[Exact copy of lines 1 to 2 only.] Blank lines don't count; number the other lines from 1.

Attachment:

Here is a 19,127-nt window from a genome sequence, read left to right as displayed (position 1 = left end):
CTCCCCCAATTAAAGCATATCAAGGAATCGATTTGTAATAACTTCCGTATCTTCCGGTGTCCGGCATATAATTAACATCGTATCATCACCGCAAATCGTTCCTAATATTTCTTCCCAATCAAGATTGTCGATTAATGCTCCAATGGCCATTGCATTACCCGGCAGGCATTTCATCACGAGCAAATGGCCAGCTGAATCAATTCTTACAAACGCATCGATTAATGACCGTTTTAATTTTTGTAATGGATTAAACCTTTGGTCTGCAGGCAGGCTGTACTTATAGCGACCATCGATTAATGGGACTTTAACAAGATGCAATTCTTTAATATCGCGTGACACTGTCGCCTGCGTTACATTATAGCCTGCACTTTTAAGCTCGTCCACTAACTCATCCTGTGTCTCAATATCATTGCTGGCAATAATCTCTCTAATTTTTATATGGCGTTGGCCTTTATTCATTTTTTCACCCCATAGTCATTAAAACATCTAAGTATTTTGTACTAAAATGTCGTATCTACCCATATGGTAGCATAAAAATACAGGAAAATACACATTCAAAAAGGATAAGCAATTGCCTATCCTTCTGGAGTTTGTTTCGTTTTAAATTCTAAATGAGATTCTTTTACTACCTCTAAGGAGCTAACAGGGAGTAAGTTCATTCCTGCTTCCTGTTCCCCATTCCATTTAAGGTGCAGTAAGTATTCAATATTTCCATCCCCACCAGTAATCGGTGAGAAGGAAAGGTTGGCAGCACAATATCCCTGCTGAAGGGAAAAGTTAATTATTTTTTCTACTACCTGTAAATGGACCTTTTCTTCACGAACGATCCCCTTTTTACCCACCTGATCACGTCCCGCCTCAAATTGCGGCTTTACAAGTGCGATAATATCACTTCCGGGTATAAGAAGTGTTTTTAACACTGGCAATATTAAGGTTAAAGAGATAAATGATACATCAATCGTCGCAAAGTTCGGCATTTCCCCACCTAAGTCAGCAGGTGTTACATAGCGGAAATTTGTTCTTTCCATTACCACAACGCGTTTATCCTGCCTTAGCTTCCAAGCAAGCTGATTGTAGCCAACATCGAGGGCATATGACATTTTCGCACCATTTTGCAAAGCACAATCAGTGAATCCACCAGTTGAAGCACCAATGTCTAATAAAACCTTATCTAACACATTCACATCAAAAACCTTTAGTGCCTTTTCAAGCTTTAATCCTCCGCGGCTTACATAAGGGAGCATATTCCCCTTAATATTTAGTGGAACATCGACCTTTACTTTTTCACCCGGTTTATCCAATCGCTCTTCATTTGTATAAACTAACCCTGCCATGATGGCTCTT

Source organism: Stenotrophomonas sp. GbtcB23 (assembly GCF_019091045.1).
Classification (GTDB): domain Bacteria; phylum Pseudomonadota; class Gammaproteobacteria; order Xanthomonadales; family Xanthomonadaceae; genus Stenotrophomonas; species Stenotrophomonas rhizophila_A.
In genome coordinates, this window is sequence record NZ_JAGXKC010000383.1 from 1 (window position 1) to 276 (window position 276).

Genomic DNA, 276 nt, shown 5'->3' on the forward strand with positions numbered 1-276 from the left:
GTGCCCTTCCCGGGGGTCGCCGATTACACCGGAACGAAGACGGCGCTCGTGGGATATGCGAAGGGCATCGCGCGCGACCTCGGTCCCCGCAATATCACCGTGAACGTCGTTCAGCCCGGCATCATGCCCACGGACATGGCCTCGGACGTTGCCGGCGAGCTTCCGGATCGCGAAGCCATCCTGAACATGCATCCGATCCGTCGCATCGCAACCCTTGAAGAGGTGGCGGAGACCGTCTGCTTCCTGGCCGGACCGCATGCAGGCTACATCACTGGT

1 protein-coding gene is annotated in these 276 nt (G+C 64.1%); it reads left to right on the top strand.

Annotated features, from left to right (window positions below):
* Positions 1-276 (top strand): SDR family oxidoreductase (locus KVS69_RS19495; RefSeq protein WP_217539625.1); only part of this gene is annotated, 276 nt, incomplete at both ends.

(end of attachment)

Here is a 19,127-nt window from a genome sequence, read left to right as displayed (position 1 = left end):
CTCCCCCAATTAAAGCATATCAAGGAATCGATTTGTAATAACTTCCGTATCTTCCGGTGTCCGGCATATAATTAACATCGTATCATCACCGCAAATCGTTCCTAATATTTCTTCCCAATCAAGATTGTCGATTAATGCTCCAATGGCCATTGCATTACCCGGCAGGCATTTCATCACGAGCAAATGGCCAGCTGAATCAATTCTTACAAACGCATCGATTAATGACCGTTTTAATTTTTGTAATGGATTAAACCTTTGGTCTGCAGGCAGGCTGTACTTATAGCGACCATCGATTAATGGGACTTTAACAAGATGCAATTCTTTAATATCGCGTGACACTGTCGCCTGCGTTACATTATAGCCTGCACTTTTAAGCTCGTCCACTAACTCATCCTGTGTCTCAATATCATTGCTGGCAATAATCTCTCTAATTTTTATATGGCGTTGGCCTTTATTCATTTTTTCACCCCATAGTCATTAAAACATCTAAGTATTTTGTACTAAAATGTCGTATCTACCCATATGGTAGCATAAAAATACAGGAAAATACACATTCAAAAAGGATAAGCAATTGCCTATCCTTCTGGAGTTTGTTTCGTTTTAAATTCTAAATGAGATTCTTTTACTACCTCTAAGGAGCTAACAGGGAGTAAGTTCATTCCTGCTTCCTGTTCCCCATTCCATTTAAGGTGCAGTAAGTATTCAATATTTCCATCCCCACCAGTAATCGGTGAGAAGGAAAGGTTGGCAGCACAATATCCCTGCTGAAGGGAAAAGTTAATTATTTTTTCTACTACCTGTAAATGGACCTTTTCTTCACGAACGATCCCCTTTTTACCCACCTGATCACGTCCCGCCTCAAATTGCGGCTTTACAAGTGCGATAATATCACTTCCGGGTATAAGAAGTGTTTTTAACACTGGCAATATTAAGGTTAAAGAGATAAATGATACATCAATCGTCGCAAAGTTCGGCATTTCCCCACCTAAGTCAGCAGGTGTTACATAGCGGAAATTTGTTCTTTCCATTACCACAACGCGTTTATCCTGCCTTAGCTTCCAAGCAAGCTGATTGTAGCCAACATCGAGGGCATATGACATTTTCGCACCATTTTGCAAAGCACAATCAGTGAATCCACCAGTTGAAGCACCAATGTCTAATAAAACCTTATCTAACACATTCACATCAAAAACCTTTAGTGCCTTTTCAAGCTTTAATCCTCCGCGGCTTACATAAGGGAGCATATTCCCCTTAATATTTAGTGGAACATCGACCTTTACTTTTTCACCCGGTTTATCCAATCGCTCTTCATTTGTATAAACTAACCCTGCCATGATGGCTCTT